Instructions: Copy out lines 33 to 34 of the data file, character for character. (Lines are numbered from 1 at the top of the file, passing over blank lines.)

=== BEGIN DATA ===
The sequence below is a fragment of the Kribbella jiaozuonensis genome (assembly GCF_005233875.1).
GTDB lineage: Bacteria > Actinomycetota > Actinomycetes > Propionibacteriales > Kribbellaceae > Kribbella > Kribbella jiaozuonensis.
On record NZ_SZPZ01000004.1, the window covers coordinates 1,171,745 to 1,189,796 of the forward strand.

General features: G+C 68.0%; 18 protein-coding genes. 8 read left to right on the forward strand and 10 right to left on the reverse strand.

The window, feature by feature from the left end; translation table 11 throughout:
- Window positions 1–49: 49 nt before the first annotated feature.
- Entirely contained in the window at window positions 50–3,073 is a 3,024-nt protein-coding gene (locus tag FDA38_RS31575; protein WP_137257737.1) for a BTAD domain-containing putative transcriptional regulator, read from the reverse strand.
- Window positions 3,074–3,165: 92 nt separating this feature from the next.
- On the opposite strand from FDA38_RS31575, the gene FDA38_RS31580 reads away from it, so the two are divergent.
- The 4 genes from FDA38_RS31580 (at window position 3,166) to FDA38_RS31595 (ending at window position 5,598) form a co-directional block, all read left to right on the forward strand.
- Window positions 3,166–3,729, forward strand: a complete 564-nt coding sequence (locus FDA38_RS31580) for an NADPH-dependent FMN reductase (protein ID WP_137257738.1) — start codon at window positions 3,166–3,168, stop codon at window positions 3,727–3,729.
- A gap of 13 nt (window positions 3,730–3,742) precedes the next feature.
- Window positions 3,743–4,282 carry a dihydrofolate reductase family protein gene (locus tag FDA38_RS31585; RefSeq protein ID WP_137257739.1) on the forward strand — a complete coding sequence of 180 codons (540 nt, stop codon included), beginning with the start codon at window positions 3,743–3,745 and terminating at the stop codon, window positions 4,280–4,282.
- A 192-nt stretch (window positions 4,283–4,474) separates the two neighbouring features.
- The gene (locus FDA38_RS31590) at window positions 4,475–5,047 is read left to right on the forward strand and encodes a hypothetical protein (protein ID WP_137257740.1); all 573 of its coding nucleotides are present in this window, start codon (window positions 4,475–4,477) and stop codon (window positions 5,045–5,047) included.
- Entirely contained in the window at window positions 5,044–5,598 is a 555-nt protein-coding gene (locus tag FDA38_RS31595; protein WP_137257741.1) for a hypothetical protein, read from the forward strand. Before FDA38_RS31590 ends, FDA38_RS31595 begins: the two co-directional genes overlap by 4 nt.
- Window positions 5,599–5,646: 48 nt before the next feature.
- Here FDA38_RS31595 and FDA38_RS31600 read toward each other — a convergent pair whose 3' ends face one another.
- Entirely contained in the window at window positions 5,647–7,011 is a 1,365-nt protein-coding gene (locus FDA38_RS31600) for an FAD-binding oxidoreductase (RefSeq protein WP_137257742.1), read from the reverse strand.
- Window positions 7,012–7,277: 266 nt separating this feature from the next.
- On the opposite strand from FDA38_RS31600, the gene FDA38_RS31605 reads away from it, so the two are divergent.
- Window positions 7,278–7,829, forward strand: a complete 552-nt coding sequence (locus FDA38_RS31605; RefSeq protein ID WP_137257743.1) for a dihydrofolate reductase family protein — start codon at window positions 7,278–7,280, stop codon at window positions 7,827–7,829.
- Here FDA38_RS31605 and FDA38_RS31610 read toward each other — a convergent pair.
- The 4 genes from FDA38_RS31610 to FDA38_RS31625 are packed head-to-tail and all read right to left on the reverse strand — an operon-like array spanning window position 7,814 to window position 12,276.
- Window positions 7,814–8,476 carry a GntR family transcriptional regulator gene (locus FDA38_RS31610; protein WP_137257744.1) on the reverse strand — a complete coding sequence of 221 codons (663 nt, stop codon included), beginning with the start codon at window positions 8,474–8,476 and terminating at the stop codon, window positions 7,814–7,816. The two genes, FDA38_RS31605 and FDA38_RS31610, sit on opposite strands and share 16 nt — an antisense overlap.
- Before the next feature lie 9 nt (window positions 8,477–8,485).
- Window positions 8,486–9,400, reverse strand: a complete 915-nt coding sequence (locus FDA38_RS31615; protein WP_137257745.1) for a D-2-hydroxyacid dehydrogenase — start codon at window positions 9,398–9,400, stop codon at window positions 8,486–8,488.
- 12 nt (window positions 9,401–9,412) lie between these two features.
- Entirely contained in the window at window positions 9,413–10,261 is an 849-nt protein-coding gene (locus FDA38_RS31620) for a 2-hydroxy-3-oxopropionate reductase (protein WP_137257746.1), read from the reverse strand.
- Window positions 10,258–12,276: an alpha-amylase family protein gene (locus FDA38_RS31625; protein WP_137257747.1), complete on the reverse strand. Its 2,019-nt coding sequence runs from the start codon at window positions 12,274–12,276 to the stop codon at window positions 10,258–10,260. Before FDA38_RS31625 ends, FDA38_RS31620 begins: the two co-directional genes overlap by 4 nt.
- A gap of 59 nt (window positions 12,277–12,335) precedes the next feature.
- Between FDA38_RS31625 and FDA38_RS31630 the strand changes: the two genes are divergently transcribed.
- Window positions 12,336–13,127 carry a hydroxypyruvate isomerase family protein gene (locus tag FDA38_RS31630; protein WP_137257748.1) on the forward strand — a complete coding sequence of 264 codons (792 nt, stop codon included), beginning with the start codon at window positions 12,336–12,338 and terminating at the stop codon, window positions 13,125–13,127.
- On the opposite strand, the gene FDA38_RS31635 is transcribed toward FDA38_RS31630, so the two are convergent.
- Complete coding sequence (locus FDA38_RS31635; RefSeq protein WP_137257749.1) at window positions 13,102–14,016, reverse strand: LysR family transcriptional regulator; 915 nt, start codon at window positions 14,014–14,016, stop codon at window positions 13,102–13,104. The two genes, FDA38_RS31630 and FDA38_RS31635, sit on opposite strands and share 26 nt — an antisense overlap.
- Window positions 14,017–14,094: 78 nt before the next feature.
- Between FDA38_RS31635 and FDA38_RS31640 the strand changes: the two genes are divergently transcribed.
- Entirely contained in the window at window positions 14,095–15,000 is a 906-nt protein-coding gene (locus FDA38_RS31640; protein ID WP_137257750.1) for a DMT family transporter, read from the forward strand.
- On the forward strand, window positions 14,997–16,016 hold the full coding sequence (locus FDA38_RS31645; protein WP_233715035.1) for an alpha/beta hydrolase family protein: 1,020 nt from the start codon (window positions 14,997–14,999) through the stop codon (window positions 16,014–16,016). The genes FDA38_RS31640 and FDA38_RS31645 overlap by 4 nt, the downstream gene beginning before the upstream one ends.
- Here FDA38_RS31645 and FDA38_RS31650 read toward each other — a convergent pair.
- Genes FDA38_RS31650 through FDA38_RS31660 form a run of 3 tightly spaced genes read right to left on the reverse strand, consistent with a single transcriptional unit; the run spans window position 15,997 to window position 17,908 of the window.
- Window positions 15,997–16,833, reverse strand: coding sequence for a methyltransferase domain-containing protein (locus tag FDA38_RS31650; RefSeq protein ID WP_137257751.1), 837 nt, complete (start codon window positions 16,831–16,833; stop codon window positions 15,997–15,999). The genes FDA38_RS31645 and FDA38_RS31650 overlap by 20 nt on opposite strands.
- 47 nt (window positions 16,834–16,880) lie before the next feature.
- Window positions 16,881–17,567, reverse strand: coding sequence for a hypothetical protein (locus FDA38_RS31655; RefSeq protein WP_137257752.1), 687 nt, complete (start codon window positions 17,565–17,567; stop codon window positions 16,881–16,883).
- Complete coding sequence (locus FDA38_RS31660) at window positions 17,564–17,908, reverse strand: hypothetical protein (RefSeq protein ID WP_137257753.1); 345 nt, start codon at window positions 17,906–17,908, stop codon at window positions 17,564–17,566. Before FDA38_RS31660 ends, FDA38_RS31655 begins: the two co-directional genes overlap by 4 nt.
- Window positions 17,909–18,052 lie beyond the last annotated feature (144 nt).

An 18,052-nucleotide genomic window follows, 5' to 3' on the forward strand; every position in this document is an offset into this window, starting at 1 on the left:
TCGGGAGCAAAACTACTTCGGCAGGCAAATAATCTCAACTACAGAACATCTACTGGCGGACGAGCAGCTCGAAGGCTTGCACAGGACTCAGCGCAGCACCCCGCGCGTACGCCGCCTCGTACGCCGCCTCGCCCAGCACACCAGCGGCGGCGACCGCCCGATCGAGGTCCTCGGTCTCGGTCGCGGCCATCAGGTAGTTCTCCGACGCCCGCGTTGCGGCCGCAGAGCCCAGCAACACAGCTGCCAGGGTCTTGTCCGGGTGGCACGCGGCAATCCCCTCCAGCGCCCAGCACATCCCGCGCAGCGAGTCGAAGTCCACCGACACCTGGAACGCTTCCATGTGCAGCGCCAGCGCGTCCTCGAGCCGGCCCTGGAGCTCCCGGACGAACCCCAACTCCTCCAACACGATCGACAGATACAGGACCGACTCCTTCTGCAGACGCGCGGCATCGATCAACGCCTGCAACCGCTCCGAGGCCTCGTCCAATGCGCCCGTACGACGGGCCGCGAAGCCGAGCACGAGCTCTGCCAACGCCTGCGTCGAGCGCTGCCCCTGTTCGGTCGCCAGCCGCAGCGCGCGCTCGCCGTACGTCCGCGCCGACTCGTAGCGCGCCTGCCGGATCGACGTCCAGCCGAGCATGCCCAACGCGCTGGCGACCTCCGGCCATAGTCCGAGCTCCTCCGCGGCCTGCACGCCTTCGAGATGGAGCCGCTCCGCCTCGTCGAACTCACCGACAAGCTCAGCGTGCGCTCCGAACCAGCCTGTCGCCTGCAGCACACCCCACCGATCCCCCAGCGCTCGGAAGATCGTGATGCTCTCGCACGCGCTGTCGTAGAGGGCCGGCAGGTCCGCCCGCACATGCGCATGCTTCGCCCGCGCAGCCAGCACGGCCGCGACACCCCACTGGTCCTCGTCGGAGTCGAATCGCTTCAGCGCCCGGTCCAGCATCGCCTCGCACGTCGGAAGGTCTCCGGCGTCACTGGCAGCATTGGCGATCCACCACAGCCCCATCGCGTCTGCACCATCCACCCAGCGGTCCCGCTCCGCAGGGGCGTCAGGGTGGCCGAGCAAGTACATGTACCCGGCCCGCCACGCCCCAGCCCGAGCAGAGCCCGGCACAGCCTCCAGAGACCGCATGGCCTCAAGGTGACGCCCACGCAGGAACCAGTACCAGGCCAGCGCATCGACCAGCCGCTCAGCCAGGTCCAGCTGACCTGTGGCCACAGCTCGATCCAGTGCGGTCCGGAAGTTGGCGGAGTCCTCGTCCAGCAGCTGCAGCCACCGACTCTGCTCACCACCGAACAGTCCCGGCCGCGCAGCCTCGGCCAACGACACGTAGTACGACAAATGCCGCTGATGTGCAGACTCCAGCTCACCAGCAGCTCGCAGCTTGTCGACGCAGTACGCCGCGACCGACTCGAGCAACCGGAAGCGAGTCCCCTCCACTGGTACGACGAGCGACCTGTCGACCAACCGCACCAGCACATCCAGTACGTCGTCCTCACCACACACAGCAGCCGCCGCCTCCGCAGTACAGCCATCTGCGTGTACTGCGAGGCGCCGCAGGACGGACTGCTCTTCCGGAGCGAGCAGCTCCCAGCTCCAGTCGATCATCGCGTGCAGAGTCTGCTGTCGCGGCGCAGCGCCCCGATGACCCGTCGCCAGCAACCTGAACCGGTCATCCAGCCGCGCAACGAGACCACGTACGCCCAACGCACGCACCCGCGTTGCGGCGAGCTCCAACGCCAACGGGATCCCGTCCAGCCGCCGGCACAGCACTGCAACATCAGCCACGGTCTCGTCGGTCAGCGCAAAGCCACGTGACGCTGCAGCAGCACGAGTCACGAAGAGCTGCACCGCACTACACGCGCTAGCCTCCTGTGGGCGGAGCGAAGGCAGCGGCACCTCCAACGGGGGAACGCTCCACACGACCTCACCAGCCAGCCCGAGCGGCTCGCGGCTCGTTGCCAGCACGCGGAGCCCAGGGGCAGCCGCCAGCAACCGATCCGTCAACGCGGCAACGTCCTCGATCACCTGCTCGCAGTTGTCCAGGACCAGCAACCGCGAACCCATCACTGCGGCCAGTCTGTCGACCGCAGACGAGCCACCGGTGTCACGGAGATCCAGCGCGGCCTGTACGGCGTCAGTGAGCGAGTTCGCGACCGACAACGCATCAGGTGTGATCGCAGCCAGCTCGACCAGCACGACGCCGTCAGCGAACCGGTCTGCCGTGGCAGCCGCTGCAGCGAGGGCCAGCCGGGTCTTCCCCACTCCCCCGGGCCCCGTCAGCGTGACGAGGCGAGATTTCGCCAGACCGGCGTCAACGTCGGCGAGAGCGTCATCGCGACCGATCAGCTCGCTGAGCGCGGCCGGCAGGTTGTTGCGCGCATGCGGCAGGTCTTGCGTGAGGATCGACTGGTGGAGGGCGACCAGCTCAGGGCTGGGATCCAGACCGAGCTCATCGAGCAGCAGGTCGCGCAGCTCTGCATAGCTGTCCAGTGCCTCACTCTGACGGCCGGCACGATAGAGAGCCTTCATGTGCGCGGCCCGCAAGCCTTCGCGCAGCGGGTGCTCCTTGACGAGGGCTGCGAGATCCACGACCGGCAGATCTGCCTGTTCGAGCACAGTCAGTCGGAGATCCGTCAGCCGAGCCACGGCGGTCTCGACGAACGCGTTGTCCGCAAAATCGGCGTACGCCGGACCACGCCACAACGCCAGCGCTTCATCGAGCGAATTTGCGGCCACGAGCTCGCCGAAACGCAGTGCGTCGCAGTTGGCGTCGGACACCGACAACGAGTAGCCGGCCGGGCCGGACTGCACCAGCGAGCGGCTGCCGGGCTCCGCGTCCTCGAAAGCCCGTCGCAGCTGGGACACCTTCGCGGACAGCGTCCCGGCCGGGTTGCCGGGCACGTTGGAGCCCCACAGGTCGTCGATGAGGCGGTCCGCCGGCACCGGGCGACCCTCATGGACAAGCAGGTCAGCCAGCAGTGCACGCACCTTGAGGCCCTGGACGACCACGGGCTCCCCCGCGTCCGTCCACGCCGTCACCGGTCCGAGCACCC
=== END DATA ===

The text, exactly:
- Window positions 12,336–13,127 carry a hydroxypyruvate isomerase family protein gene (locus tag FDA38_RS31630; protein WP_137257748.1) on the forward strand — a complete coding sequence of 264 codons (792 nt, stop codon included), beginning with the start codon at window positions 12,336–12,338 and terminating at the stop codon, window positions 13,125–13,127.
- On the opposite strand, the gene FDA38_RS31635 is transcribed toward FDA38_RS31630, so the two are convergent.